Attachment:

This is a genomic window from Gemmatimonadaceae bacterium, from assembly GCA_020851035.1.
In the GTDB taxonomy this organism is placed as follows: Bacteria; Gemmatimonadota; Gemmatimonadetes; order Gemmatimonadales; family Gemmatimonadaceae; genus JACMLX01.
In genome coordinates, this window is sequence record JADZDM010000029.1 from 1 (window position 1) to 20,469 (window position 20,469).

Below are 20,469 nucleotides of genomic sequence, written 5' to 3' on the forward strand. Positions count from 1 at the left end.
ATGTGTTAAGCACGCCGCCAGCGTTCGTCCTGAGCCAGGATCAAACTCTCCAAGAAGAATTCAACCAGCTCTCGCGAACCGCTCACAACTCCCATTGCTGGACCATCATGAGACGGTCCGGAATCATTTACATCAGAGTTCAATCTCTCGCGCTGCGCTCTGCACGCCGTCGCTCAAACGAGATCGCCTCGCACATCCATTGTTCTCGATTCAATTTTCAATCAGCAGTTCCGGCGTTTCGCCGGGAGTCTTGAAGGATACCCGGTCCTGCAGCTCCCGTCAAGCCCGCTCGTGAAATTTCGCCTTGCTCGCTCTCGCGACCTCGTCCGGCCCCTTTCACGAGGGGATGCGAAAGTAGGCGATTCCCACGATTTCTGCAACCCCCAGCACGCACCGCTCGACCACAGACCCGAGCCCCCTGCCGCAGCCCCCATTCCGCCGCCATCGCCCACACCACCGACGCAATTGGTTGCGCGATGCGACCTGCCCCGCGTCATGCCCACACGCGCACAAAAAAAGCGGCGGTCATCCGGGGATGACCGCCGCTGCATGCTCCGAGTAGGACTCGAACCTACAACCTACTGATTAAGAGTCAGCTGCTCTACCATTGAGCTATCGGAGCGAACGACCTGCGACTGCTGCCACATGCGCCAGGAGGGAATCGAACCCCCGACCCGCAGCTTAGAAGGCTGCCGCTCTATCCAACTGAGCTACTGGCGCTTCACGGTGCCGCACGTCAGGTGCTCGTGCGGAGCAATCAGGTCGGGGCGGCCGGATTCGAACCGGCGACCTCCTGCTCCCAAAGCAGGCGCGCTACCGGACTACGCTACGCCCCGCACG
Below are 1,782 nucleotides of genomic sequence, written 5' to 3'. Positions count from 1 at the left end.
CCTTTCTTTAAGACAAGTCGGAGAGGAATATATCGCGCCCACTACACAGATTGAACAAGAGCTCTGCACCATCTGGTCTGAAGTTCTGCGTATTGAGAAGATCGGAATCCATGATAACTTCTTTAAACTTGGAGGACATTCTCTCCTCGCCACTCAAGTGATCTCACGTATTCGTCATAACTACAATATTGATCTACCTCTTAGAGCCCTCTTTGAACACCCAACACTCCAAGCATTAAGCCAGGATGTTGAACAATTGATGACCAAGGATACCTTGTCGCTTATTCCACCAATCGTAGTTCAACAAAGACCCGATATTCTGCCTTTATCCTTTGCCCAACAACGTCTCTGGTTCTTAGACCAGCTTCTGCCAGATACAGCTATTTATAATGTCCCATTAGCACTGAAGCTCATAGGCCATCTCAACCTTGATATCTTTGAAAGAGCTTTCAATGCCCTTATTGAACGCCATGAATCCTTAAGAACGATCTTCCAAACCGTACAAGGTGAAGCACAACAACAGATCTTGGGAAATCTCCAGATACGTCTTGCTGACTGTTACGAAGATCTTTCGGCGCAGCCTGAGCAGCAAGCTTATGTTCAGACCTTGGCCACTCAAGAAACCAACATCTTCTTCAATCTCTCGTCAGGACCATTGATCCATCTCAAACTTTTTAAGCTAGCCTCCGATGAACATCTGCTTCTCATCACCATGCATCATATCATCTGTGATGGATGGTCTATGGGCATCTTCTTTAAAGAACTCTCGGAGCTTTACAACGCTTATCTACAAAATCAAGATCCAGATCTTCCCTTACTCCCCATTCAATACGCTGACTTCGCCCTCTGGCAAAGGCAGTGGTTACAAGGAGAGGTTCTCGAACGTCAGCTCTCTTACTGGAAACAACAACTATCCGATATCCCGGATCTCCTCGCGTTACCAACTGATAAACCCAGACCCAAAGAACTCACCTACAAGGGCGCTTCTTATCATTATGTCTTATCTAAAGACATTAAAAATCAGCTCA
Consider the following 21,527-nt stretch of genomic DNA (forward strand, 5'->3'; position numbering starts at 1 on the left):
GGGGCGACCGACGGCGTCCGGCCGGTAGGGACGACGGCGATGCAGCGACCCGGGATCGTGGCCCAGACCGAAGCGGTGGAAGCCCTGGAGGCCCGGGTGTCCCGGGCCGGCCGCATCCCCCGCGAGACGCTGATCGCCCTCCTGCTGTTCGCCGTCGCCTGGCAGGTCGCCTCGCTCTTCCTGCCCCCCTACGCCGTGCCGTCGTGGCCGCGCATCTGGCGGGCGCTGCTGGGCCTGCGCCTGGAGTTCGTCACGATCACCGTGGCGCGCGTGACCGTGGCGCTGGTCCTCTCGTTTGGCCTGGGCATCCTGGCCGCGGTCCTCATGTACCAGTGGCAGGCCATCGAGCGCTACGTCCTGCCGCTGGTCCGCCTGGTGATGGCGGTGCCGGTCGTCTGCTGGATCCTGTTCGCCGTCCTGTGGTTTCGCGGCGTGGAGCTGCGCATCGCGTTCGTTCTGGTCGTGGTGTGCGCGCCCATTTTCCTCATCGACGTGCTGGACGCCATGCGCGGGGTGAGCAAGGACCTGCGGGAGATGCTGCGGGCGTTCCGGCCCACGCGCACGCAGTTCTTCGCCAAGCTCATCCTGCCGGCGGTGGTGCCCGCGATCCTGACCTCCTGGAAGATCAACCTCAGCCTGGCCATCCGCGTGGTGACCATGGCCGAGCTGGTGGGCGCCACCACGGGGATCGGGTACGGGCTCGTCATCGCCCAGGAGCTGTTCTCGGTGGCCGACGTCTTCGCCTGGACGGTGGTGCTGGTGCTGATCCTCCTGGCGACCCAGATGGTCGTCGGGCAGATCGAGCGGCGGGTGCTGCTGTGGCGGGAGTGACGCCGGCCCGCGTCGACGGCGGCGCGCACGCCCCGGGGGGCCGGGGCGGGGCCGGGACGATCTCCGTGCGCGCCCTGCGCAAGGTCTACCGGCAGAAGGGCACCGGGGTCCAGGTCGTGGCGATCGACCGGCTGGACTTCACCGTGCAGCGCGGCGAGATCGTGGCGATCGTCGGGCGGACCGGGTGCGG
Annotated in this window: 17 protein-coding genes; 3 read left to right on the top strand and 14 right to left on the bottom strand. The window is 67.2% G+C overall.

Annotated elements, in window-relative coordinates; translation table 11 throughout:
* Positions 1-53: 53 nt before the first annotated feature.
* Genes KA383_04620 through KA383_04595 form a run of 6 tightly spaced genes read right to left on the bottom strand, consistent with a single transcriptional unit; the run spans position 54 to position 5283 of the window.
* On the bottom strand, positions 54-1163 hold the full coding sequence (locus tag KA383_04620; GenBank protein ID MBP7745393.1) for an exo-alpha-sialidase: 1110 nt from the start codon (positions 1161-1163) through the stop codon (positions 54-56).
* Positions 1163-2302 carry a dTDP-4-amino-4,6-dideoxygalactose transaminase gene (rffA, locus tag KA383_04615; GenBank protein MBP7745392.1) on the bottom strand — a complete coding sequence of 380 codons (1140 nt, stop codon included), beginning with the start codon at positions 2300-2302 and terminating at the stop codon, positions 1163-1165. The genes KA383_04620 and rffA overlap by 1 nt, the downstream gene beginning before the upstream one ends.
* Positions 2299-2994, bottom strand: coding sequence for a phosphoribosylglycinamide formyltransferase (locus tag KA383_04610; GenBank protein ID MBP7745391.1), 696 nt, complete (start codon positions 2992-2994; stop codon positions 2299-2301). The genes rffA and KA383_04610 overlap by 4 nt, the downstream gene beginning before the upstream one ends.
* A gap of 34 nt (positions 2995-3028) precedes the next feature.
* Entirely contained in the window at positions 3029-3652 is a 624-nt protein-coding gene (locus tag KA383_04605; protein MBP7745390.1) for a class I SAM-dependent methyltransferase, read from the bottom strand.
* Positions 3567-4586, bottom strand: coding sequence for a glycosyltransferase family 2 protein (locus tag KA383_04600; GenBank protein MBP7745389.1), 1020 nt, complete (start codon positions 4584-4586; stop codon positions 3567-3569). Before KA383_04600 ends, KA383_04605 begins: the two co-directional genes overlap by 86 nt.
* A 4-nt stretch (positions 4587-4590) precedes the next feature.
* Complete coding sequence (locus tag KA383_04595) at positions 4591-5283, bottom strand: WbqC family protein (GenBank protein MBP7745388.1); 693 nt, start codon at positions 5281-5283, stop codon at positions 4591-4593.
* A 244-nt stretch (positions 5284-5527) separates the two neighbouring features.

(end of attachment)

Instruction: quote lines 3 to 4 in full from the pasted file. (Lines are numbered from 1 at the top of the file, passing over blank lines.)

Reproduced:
In genome coordinates, this window is sequence record JADZDM010000029.1 from 1 (window position 1) to 20,469 (window position 20,469).

Below are 20,469 nucleotides of genomic sequence, written 5' to 3' on the forward strand. Positions count from 1 at the left end.